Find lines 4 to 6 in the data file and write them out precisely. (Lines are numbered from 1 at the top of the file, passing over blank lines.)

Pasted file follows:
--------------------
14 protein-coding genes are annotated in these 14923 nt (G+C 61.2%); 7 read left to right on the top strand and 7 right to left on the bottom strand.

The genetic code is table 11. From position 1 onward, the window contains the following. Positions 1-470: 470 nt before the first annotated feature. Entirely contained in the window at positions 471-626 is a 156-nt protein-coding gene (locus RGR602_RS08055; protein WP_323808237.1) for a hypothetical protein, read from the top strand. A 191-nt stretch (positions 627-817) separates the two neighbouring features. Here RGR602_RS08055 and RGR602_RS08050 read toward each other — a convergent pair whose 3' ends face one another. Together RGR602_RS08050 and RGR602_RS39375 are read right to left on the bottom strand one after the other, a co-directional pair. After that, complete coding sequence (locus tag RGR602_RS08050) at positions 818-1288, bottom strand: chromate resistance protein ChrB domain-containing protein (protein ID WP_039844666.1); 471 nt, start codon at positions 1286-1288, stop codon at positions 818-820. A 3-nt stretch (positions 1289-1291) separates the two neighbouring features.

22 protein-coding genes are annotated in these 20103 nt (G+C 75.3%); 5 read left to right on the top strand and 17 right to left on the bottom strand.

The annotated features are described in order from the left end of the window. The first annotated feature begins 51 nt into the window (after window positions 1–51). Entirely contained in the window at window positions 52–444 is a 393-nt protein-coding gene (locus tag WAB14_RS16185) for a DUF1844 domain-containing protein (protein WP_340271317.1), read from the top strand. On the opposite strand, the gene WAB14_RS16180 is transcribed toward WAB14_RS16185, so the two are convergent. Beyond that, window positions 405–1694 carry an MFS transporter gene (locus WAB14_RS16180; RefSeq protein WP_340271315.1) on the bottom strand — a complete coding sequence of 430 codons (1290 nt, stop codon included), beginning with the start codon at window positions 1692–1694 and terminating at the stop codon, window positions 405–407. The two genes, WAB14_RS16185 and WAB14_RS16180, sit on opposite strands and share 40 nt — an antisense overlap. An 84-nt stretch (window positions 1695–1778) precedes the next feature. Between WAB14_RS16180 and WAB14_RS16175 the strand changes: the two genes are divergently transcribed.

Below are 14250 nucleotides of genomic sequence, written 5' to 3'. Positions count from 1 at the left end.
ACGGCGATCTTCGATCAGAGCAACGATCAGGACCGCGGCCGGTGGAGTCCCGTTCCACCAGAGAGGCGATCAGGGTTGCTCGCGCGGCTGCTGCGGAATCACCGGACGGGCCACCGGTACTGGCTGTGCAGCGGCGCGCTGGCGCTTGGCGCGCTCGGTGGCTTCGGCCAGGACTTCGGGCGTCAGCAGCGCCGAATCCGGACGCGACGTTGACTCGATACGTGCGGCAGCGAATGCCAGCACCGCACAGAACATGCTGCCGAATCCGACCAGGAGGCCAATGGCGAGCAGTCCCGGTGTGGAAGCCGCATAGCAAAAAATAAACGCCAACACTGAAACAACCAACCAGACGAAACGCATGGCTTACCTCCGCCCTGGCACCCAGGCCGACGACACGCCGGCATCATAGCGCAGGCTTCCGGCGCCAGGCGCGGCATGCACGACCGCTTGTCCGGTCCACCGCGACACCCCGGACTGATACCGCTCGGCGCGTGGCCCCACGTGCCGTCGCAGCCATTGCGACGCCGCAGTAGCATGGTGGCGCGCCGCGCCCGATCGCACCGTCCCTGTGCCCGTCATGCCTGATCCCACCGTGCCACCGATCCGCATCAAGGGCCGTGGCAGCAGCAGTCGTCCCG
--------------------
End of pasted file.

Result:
The annotated features are described in order from the left end of the window. The first annotated feature begins 51 nt into the window (after window positions 1–51). Entirely contained in the window at window positions 52–444 is a 393-nt protein-coding gene (locus tag WAB14_RS16185) for a DUF1844 domain-containing protein (protein WP_340271317.1), read from the top strand. On the opposite strand, the gene WAB14_RS16180 is transcribed toward WAB14_RS16185, so the two are convergent. Beyond that, window positions 405–1694 carry an MFS transporter gene (locus WAB14_RS16180; RefSeq protein WP_340271315.1) on the bottom strand — a complete coding sequence of 430 codons (1290 nt, stop codon included), beginning with the start codon at window positions 1692–1694 and terminating at the stop codon, window positions 405–407. The two genes, WAB14_RS16185 and WAB14_RS16180, sit on opposite strands and share 40 nt — an antisense overlap. An 84-nt stretch (window positions 1695–1778) precedes the next feature. Between WAB14_RS16180 and WAB14_RS16175 the strand changes: the two genes are divergently transcribed.

Below are 14250 nucleotides of genomic sequence, written 5' to 3'. Positions count from 1 at the left end.
ACGGCGATCTTCGATCAGAGCAACGATCAGGACCGCGGCCGGTGGAGTCCCGTTCCACCAGAGAGGCGATCAGGGTTGCTCGCGCGGCTGCTGCGGAATCACCGGACGGGCCACCGGTACTGGCTGTGCAGCGGCGCGCTGGCGCTTGGCGCGCTCGGTGGCTTCGGCCAGGACTTCGGGCGTCAGCAGCGCCGAATCCGGACGCGACGTTGACTCGATACGTGCGGCAGCGAATGCCAGCACCGCACAGAACATGCTGCCGAATCCGACCAGGAGGCCAATGGCGAGCAGTCCCGGTGTGGAAGCCGCATAGCAAAAAATAAACGCCAACACTGAAACAACCAACCAGACGAAACGCATGGCTTACCTCCGCCCTGGCACCCAGGCCGACGACACGCCGGCATCATAGCGCAGGCTTCCGGCGCCAGGCGCGGCATGCACGACCGCTTGTCCGGTCCACCGCGACACCCCGGACTGATACCGCTCGGCGCGTGGCCCCACGTGCCGTCGCAGCCATTGCGACGCCGCAGTAGCATGGTGGCGCGCCGCGCCCGATCGCACCGTCCCTGTGCCCGTCATGCCTGATCCCACCGTGCCACCGATCCGCATCAAGGGCCGTGGCAGCAGCAGTCGTCCCG